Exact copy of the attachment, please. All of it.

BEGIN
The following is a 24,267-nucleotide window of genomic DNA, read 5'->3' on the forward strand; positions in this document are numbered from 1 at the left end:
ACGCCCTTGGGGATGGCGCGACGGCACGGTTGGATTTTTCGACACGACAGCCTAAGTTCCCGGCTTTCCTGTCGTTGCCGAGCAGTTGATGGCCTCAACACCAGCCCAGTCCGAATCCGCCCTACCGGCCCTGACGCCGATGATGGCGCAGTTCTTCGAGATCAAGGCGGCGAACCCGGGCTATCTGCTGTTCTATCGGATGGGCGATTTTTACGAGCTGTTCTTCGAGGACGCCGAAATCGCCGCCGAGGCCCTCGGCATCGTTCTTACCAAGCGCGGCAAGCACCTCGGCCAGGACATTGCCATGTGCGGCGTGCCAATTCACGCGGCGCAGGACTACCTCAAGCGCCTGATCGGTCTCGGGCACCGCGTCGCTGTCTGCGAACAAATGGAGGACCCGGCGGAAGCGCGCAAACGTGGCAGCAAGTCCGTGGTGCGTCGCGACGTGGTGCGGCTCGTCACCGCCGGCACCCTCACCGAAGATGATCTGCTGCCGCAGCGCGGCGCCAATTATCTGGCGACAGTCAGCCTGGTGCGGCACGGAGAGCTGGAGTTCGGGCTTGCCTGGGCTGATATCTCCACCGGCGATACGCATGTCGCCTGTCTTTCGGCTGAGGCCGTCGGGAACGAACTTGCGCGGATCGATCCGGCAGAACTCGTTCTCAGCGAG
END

The following is a 24,267-nucleotide window of genomic DNA, read 5'->3' on the forward strand; positions in this document are numbered from 1 at the left end:
ACGCCCTTGGGGATGGCGCGACGGCACGGTTGGATTTTTCGACACGACAGCCTAAGTTCCCGGCTTTCCTGTCGTTGCCGAGCAGTTGATGGCCTCAACACCAGCCCAGTCCGAATCCGCCCTACCGGCCCTGACGCCGATGATGGCGCAGTTCTTCGAGATCAAGGCGGCGAACCCGGGCTATCTGCTGTTCTATCGGATGGGCGATTTTTACGAGCTGTTCTTCGAGGACGCCGAAATCGCCGCCGAGGCCCTCGGCATCGTTCTTACCAAGCGCGGCAAGCACCTCGGCCAGGACATTGCCATGTGCGGCGTGCCAATTCACGCGGCGCAGGACTACCTCAAGCGCCTGATCGGTCTCGGGCACCGCGTCGCTGTCTGCGAACAAATGGAGGACCCGGCGGAAGCGCGCAAACGTGGCAGCAAGTCCGTGGTGCGTCGCGACGTGGTGCGGCTCGTCACCGCCGGCACCCTCACCGAAGATGATCTGCTGCCGCAGCGCGGCGCCAATTATCTGGCGACAGTCAGCCTGGTGCGGCACGGAGAGCTGGAGTTCGGGCTTGCCTGGGCTGATATCTCCACCGGCGATACGCATGTCGCCTGTCTTTCGGCTGAGGCCGTCGGGAACGAACTTGCGCGGATCGATCCGGCAGAACTCGTTCTCAGCGAG